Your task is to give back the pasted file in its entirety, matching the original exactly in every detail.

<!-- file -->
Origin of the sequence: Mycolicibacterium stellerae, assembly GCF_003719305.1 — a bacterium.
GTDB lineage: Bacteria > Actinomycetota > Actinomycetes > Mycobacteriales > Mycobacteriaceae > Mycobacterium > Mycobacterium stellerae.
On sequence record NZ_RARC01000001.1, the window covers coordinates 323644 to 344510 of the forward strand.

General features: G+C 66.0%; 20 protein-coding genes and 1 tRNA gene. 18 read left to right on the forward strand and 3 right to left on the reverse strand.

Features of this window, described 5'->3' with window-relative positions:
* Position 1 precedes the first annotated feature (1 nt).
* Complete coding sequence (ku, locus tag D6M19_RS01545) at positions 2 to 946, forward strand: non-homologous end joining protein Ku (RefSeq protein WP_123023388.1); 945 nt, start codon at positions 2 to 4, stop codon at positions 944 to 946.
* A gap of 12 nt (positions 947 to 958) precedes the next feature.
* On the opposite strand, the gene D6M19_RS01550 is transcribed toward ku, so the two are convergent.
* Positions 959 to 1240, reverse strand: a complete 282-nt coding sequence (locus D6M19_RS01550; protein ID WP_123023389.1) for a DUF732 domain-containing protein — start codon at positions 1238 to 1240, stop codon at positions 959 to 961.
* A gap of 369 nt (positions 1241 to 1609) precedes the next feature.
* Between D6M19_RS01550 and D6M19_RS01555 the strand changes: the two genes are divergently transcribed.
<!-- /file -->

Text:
Origin of the sequence: Mycolicibacterium stellerae, assembly GCF_003719305.1 — a bacterium.
GTDB lineage: Bacteria > Actinomycetota > Actinomycetes > Mycobacteriales > Mycobacteriaceae > Mycobacterium > Mycobacterium stellerae.
On sequence record NZ_RARC01000001.1, the window covers coordinates 323644 to 344510 of the forward strand.

General features: G+C 66.0%; 20 protein-coding genes and 1 tRNA gene. 18 read left to right on the forward strand and 3 right to left on the reverse strand.

Features of this window, described 5'->3' with window-relative positions:
* Position 1 precedes the first annotated feature (1 nt).
* Complete coding sequence (ku, locus tag D6M19_RS01545) at positions 2 to 946, forward strand: non-homologous end joining protein Ku (RefSeq protein WP_123023388.1); 945 nt, start codon at positions 2 to 4, stop codon at positions 944 to 946.
* A gap of 12 nt (positions 947 to 958) precedes the next feature.
* On the opposite strand, the gene D6M19_RS01550 is transcribed toward ku, so the two are convergent.
* Positions 959 to 1240, reverse strand: a complete 282-nt coding sequence (locus D6M19_RS01550; protein ID WP_123023389.1) for a DUF732 domain-containing protein — start codon at positions 1238 to 1240, stop codon at positions 959 to 961.
* A gap of 369 nt (positions 1241 to 1609) precedes the next feature.
* Between D6M19_RS01550 and D6M19_RS01555 the strand changes: the two genes are divergently transcribed.